After acquiring the esteemed Sir Francis Drake in San Francisco, he then bought the coveted Stevens Hotel in Chicago, the biggest in the world at the time with 3,000 rooms. Then little known in the hotel industry, the sale took him six years of negotiations. On the challenges of financing and organizing such large purchases, Hilton noted: “If you are content with planting radish seeds you’ll get radishes in a few weeks. When you start planting acorns, the full-fledged oak may take years. And I was beginning to learn what all gardeners know – patience”.
Yet what seemed like slowness at the time had its benefits. By buying and operating all these other hotels before the Hilton franchise was properly established, it allowed him to truly master his industry and avoid risking the Hilton name.
The need for a dream
Hilton’s life bears out the great observation made by David Schwartz in his famous book The Magic of Thinking Big: “Most people fail in life not because they aim too high and miss – but because they aim too low, and hit”
In the depths of the Depression, deep in debt with a court judgment against him and his clothes at the pawnbroker, Hilton had clipped out a picture of the newly completed Waldorf-Astoria Hotel in New York. Later, when he had enough cash again to buy a desk, he put that picture under the desk’s glass top. At that time, owning it seemed like a ridiculous fantasy, yet it was a recognition to himself that you had to have things to aim for.
He recalls that his mother’s tip for success in life could be boiled down to one word: ‘Pray’. His father’s philosophy could be reduced to another: ‘Work’. By the time he and his siblings had grown up, they had heard the ‘pray and work’ mantra hundreds of times, yet his brother Barron had noted, ‘There must be some other ingredient that goes in but I can’t put my finger on it’.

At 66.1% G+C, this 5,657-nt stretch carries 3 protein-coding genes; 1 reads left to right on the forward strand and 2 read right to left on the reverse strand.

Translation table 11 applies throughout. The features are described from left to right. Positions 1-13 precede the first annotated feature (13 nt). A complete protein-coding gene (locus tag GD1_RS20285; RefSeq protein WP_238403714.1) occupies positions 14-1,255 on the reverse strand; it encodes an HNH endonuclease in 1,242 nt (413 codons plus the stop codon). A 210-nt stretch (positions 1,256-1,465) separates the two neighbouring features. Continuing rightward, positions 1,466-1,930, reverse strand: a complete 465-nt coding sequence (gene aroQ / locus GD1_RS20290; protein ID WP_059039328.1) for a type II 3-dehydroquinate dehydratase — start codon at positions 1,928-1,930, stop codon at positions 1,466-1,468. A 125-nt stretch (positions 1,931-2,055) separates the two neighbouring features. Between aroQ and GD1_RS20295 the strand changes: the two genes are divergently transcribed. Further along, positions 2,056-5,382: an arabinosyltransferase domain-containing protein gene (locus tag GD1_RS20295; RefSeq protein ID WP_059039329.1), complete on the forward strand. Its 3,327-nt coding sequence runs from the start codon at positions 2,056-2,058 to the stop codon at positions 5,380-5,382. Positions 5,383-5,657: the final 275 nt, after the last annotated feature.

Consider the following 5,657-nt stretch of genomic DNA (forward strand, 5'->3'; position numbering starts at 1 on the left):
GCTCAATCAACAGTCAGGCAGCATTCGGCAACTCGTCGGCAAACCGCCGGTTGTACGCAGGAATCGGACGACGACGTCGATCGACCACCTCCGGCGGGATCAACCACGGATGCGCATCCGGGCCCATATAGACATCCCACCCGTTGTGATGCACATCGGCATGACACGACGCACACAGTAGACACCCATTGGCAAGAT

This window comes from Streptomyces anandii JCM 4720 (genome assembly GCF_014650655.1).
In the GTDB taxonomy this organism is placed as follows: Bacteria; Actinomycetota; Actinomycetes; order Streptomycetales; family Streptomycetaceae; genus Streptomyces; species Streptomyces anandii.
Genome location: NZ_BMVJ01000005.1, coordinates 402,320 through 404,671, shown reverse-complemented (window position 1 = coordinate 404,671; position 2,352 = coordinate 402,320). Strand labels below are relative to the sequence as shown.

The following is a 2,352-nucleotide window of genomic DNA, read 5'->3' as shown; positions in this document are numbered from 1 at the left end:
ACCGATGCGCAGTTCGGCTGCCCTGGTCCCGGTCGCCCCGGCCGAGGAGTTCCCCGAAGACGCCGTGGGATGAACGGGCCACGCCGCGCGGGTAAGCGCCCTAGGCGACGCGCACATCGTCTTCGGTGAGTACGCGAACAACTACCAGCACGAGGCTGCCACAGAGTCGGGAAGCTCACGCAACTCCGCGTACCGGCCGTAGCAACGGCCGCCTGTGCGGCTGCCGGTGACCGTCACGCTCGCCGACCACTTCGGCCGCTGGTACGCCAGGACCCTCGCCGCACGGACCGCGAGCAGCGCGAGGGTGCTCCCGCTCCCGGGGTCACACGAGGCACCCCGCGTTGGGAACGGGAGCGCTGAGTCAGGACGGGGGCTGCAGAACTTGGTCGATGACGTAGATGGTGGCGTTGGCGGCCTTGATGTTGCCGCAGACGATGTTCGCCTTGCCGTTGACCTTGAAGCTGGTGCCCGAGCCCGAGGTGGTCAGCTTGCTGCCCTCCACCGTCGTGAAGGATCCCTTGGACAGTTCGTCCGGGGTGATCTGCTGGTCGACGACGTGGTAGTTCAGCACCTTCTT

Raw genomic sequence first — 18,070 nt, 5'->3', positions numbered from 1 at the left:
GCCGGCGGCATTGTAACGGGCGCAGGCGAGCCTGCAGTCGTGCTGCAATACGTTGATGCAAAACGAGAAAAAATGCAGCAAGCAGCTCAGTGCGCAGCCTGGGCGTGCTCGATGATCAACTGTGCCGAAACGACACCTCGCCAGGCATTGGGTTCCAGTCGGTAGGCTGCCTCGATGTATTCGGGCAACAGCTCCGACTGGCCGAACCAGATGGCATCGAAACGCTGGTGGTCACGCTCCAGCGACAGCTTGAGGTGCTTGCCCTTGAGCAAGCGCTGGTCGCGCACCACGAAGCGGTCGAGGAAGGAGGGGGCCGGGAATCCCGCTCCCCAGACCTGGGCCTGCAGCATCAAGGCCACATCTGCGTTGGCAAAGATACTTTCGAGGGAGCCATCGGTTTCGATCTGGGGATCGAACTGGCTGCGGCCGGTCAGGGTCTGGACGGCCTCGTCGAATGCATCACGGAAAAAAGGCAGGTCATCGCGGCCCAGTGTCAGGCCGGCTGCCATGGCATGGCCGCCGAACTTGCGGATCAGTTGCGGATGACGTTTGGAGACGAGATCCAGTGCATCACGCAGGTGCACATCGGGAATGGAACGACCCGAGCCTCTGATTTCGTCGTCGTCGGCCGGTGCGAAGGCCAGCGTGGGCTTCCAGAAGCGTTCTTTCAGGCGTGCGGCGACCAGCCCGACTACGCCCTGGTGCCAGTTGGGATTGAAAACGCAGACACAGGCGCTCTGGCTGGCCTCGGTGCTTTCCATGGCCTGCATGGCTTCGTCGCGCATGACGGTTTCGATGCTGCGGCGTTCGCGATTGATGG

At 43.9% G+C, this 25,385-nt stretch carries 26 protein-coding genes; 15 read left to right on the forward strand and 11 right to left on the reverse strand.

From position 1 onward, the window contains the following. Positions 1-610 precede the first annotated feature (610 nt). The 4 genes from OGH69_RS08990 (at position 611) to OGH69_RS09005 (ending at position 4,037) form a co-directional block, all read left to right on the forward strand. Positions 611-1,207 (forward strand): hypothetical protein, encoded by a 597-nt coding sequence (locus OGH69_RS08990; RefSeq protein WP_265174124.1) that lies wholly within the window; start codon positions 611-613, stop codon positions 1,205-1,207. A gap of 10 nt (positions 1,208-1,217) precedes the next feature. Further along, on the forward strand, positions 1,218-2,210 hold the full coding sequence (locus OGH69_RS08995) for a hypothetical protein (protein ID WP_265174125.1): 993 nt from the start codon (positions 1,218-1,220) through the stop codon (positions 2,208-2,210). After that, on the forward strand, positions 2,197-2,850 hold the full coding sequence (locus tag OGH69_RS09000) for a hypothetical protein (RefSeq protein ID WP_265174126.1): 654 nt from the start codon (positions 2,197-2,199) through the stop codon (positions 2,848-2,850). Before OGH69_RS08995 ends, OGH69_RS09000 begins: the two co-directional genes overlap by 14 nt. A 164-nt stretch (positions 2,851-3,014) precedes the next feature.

Writing the book at age 70, Hilton recalls sitting in the ballroom of the legendary Waldorf-Astoria Hotel in New York – which he now owned – and wondering whether there was in fact anything to be added to his parents’ wisdom. It was only then that it came to him:
“You had to dream!”
He is quick to note that “nobody ever called me a dreamer”, yet this was where, he believed, great things had to start.
The details of Hilton’s life are outlined above to give an idea of how long it took for Hilton to achieve his dreams, and against such odds. He was, after all, well into his thirties before his life really started in terms of setting his own course and moving out of his father’s shadow.
His story also provides inspiration for anyone who does not yet know what they want to do, but are hungry for a big opportunity. It suggests keeping our eyes and ears open, as the next chance meeting, purchase or trip may be the turning point in our lives, just as Hilton’s discovery of the Mobley hotel was to him. The moral of the book is that it does not matter if you have not yet found your life’s mission, as long as you are in a state of readiness to seize it when it comes.
Source: 50 Prosperity Classics: Attract It, Create It, Manage It, Share It by Tom Butler-Bowdon (London & Boston: Nicholas Brealey).